Appeals court ruling on roadless areas raises questions about status of oil and gas leases

A recent federal appeals court ruling upholding a 2001 rule protecting national forest roadless areas is raising questions about the status of oil and gas leases issued in such areas over the last decade in Colorado and other states.

The Wilderness Workshop, a Carbondale-based conservation in Carbondale, says leases covering 70,000 acres were issued in Colorado roadless areas since 2001 without provisions to prevent road building, and there are about 300 such leases nationwide that are now in question.

“Really, it has implications nationwide on how this question is resolved,” said the group’s executive director, Sloan Shoemaker.

At issue are what are often called “gap” leases that were issued while the national roadless rule’s status has been in legal question. Although the 9th Circuit Court of Appeals in California had upheld the rule, a Wyoming judge found it to be illegal. But last week the 10th Circuit Court of Appeals overturned his ruling.

In Colorado, the gap-lease issue particularly has a bearing on efforts by a group called the Thompson Divide Coalition to try to keep drilling out of some 220,000 acres west of Carbondale and between Glenwood Springs and McClure Pass.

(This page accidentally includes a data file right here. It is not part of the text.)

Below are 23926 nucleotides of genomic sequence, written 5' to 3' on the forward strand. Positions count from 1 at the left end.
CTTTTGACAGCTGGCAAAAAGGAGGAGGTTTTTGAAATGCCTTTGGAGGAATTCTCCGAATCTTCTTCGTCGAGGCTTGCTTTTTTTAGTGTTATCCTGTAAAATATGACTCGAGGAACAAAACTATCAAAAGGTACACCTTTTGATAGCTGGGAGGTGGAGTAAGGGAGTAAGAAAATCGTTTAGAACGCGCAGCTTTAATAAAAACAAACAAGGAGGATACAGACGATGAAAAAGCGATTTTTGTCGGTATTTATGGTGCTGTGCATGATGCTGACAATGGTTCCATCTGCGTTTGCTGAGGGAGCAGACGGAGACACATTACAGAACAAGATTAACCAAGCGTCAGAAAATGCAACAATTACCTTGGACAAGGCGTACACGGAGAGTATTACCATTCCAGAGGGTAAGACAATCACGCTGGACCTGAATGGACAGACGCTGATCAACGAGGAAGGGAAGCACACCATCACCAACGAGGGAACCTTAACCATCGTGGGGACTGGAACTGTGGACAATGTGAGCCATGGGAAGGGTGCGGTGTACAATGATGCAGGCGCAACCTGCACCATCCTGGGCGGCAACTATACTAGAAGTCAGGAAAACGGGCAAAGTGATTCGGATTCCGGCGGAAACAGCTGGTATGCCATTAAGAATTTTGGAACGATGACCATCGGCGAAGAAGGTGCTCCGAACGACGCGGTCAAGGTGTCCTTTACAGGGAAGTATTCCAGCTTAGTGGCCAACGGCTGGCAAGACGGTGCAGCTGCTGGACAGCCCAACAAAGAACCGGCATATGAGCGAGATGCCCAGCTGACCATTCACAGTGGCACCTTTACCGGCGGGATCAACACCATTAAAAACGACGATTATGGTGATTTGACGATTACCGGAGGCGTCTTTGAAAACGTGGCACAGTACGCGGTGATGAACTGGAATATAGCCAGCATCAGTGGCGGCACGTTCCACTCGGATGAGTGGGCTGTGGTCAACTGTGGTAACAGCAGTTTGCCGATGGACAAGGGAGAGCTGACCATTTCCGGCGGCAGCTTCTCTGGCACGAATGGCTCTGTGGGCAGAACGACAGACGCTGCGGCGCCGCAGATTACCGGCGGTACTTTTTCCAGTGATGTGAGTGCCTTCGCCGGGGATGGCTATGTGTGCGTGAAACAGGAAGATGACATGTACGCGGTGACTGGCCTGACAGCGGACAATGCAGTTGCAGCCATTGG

About 100,000 of those acres already have been leased for drilling.

Wilderness Workshop attorney Peter Hart said many of Colorado’s 70,000 gap-lease acres are within the Thompson Divide area. Some other affected areas include Mamm Peak south of Rifle and Springhouse Park outside Paonia.

The Thompson Divide Coalition especially is focusing on opposing a proposal by S G Interests to have the federal government group 16 of its leases and two other leases into a 32,000-acre unit. While proposed as a means of providing for orderly development, it also would enable the company to do minimal drilling to keep the leases from expiring.

Many of those S G leases are gap leases. Shoemaker said approving unitization isn’t possible as long as the roadless question clouds the status of the leases.

Attempts by The Daily Sentinel to get comment from officials with the Forest Service and S G Interests were unsuccessful.

U.S. Sens. Michael Bennet and Mark Udall, both Colorado Democrats, asked Interior Secretary Ken Salazar and Agriculture Secretary Tom Vilsack to delay the unitization decision to allow more time to reach a consensus on managing the Thompson Divide area. Several energy-industry trade groups and the Garfield County Commission objected and asked that the decision process be allowed to proceed.


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